HLSL vertex skinning vertex normals

A528d11e2590c45b74a53dadde386125
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Xcrypt 101 Apr 30, 2012 at 10:52

I’m learning about animation, and vertex skinning for normals usually goes like this:

//VERTEXNORM
for(int i = 0; i<m_VecIndices.size(); i+=3) {
VertexPosColNorm* triVertex[3];
triVertex[0] = &m_SkinnedVertices[m_VecIndices[i]];
triVertex[1] = &m_SkinnedVertices[m_VecIndices[i+1]];
triVertex[2] = &m_SkinnedVertices[m_VecIndices[i+2]];

D3DXVECTOR3 triSide[2];
triSide[0] = triVertex[1]->pos - triVertex[0]->pos;
triSide[1] = triVertex[2]->pos - triVertex[0]->pos;

D3DXVECTOR3 triNorm;
D3DXVec3Cross(&triNorm, &triSide[0], &triSide[1]);
D3DXVec3Normalize(&triNorm, &triNorm);

triVertex[0]->normal += triNorm;
triVertex[1]->normal += triNorm;
triVertex[2]->normal += triNorm;
}


//normalize
for (int i= 0; i < m_VecVertices.size(); ++i)
{
D3DXVec3Normalize(&m_VecVertices[i].normal, &m_VecVertices[i].normal);
}

Basically recalculating all the normals. The reason you can’t do a simple matrix transformation (float3x3(BoneBindPoseT)*float3x3(boneMST)) is because translation of a bone also affects the orientation of the normals.

But the problem is implementing this in hlsl. Can anyone tell me how I would do this?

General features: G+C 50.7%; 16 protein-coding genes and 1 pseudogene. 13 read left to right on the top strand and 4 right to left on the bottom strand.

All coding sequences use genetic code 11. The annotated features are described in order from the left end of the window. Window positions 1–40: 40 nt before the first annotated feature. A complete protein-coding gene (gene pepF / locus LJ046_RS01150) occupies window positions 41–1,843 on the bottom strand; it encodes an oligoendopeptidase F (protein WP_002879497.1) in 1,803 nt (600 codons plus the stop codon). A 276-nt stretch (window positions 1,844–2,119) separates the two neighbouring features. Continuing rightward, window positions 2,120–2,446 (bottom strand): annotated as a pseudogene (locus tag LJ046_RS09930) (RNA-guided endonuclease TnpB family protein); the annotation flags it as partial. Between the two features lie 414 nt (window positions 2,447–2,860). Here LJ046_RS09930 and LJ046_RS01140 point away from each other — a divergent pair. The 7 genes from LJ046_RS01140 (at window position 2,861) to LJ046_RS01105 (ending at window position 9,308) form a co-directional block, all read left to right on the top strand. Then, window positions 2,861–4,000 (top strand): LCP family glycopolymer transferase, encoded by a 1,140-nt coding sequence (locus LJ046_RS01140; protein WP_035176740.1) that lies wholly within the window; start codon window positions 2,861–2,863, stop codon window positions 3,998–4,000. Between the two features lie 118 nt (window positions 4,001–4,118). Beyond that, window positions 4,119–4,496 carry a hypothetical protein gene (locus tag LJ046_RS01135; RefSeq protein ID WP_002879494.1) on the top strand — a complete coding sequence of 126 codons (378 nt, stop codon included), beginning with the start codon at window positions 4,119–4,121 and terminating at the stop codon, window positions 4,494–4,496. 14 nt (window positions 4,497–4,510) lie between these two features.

Atm I have this:

VS_OUTPUT VS_Skinned(VS_INPUT_SKINNED input){

VS_OUTPUT output = (VS_OUTPUT)0;

float4 vertex = float4(input.iPosL,1);
float4 normal = float4(input.iNormal,0);
float4 tVertex = 0;
float3 tNormal =0;

for (int i =0; i < 4 ;i++)
{
   int id = input.BoneIndices[i];
   float4x4 bT = gBoneMatrices[id];
   float bWeight = input.BoneWeights[i];

   tVertex += mul(bT,vertex)*bWeight;
   tNormal += mul((float3x3)bT,normal.xyz)*bWeight;
}
tVertex.w = 1.0f;
output.oPosH = mul(tVertex,matWorldViewProj);
output.oNormal = normalize( mul(tNormal, (float3x3)matWorld));
output.oColor=input.iColor;
return output;
}

But this isn’t correct because it doesn’t take into account the translation part. How do I fix this?

EDIT: actually, I have a second question about animation. Why do we store the bindposetransformation of all the bones, and the world transformation per bone per animation frame and then after that recaluclate each vertex of the model?
I would think it is more performance friendly to just store all the vertices per frame per animation, since we don’t need to do any computing afterwards. Or would this take up too much memory?

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A8433b04cb41dd57113740b779f61acb
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Reedbeta 168 Apr 30, 2012 at 16:41

Re: your second question, yes, it would likely take up too much memory to store every vertex of every frame for every animation on a high-detail character. Besides, you’d lose any possibility of doing any runtime animation that manipulates bones, such as IK-ing a character’s feet onto the ground, or his hands onto an object he’s interacting with in the environment such as a button, etc.